3. Nursing School BSN said,

    I always envied those who knew what they wanted to do all the way back in high school and they went ahead and did it in college. I was never that lucky or unlucky. What I mean is that I’ve had adventures. I’ve read a ton of books. I lived a life uncommon and at some point what I started doing found me and when we found each other, we knew it. Until that time, you will have to do lots of stuff you may or may not like. You will start to know what interests you. In the mean time get a philosphy.

    If you don’t live by a philosphy, you will live by someone else’s thinking and if that comes to pass, what you will live by will be run of the mill.

    My career didn’t really start until I was 35. I didn’t settle for just anything. I tried to, but I got too bored and lost interest and moved on.

    Along the way, though, I never had kids and didn’t get married. That is one sure way that life will choose for you.

    Now, I’ve got three kids and have been married to the love of my life, and while I’m a ‘late bloomer’ to some, I woldn’t do it any differently if given a chace to do it all over again.

    It all works out in the end. That what the movie Ground Hog Day with Bill Murry is all about. One of my favorite movies of all time.

  4. Bennie said,

    My friend, I didn’t hit on my the career that I love so very much until after 40. Keep in mind you are not locked in to what you do at any time (unless of course you’re doing time). Your options are wide open. I think the volunteer program is great and may give you some place to start.

    You do write very well but journalism is very difficult to break into at the ground-floor level. Your understanding of children that are “different” can be a great thing after all is said and done. Given those two talents look for an opportunity to use the first to promote the latter.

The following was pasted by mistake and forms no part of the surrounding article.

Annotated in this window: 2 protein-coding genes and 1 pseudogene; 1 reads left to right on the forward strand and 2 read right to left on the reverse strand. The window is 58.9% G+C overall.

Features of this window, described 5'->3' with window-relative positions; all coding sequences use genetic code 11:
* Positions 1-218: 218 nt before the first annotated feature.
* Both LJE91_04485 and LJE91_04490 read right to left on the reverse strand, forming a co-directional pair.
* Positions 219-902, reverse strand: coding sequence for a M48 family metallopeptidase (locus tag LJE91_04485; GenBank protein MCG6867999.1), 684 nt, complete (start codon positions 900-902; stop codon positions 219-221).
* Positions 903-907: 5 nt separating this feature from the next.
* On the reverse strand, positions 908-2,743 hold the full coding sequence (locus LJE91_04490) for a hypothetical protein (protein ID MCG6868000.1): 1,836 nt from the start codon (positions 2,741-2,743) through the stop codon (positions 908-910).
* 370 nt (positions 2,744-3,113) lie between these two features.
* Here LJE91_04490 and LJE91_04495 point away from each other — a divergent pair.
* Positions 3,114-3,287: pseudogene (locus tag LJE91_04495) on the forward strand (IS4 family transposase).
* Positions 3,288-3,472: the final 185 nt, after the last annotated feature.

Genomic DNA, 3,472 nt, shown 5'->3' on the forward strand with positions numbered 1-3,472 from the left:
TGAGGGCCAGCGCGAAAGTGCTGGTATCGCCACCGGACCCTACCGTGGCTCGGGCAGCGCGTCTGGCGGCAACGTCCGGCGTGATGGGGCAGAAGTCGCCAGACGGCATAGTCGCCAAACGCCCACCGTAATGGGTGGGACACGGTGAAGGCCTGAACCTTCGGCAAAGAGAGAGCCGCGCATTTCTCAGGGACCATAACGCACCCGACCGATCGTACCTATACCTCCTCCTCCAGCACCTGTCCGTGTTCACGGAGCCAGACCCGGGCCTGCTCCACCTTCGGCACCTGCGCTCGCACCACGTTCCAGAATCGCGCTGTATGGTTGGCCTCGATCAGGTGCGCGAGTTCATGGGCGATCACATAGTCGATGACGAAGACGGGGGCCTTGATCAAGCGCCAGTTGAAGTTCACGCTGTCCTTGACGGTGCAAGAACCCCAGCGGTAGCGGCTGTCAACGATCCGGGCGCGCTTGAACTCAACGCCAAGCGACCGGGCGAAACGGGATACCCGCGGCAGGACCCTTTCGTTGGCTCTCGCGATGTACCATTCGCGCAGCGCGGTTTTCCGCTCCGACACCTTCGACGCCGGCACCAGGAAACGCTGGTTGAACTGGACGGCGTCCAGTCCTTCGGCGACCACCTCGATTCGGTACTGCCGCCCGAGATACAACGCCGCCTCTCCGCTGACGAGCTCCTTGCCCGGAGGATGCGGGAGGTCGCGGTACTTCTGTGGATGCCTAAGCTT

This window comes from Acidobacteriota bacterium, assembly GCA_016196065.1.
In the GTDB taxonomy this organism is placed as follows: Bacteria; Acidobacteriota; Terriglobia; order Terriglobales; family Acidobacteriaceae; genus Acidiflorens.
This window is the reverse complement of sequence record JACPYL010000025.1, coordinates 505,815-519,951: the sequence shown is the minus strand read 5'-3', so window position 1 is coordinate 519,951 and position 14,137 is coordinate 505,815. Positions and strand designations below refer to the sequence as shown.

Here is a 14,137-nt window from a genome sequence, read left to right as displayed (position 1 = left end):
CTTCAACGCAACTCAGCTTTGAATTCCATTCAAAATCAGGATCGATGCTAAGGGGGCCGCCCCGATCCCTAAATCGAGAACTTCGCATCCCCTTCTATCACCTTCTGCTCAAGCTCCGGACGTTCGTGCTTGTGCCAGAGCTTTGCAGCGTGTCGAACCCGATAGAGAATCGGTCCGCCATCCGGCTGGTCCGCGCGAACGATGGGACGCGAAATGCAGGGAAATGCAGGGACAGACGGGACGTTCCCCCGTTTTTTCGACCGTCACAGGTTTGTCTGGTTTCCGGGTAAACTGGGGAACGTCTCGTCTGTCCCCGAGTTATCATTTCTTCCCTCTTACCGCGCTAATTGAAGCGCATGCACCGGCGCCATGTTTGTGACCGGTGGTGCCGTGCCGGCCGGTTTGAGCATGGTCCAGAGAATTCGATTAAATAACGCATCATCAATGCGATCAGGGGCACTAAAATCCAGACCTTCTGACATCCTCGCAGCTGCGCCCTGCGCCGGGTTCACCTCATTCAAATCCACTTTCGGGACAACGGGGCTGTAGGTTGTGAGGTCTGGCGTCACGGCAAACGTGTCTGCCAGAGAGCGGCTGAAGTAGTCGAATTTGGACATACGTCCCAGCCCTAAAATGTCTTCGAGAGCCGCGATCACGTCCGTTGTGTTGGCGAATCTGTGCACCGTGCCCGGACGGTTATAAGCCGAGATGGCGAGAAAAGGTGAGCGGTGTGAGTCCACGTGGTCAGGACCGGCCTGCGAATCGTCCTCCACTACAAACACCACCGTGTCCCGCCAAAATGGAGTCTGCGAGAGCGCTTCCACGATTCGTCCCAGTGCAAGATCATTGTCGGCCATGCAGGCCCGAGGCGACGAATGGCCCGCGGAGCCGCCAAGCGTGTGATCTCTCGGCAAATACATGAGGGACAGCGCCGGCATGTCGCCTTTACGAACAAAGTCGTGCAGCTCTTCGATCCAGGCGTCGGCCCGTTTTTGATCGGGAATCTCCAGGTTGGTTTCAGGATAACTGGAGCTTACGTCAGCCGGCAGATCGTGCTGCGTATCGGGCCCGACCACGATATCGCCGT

Having gotten to know your story more and more there is no doubt that you will be very successful at whatever you do!

  5. Tiffany said,

    Certainly, trial and error has a lot to do with finding the good fit.

    For me, it dawned on me at one point that illness, death and dying was an area I feel very comfortable moving around in. For most people, it would be a depressing nightmare. I extrapolate that out to people in general and ask; “What is it that you enjoy that makes most people want to run screaming from the room?” Perhaps that is a place to start a career goal exploration…

    That said, I think you have a huge heart and a lot of empathy and compassion to go around for other people’s struggles. On top of it, you have an amazing writing ability. My vote is that you find a creative way to combine the two!

    I wish you all the best in your journey. If you’re like most people, it will take awhile to get “there” so be patient with yourself! 🙂

  6. SDE said,

    One of the best pieces of advice I’ve received in regards to figuring out a career path and life direction is: “Find something you love to do; then find some way to get paid for it”.

    You’ve done some thinking on what you would love to do (i.e. Journalism, Photography, Social work). I recommend researching what types of careers come from each option by talking to people who work in the industries and reading about each career. I would suggest volunteering in the industry as well to see if you’ll like it; it’s the best way to find out what the career is “truly” like. A career you thought you might enjoy might not turn out to be all that you thought it would be. Be optimistic and always realize that if you try one career path and it doesn’t work out, there’s absolutely nothing wrong with going back to the drawing board and trying something else out until you find what’s right.

    Oh ya…Don’t let anyone tell you what you can or can’t do either; you’re the only one on this world that determines that.

    Best of luck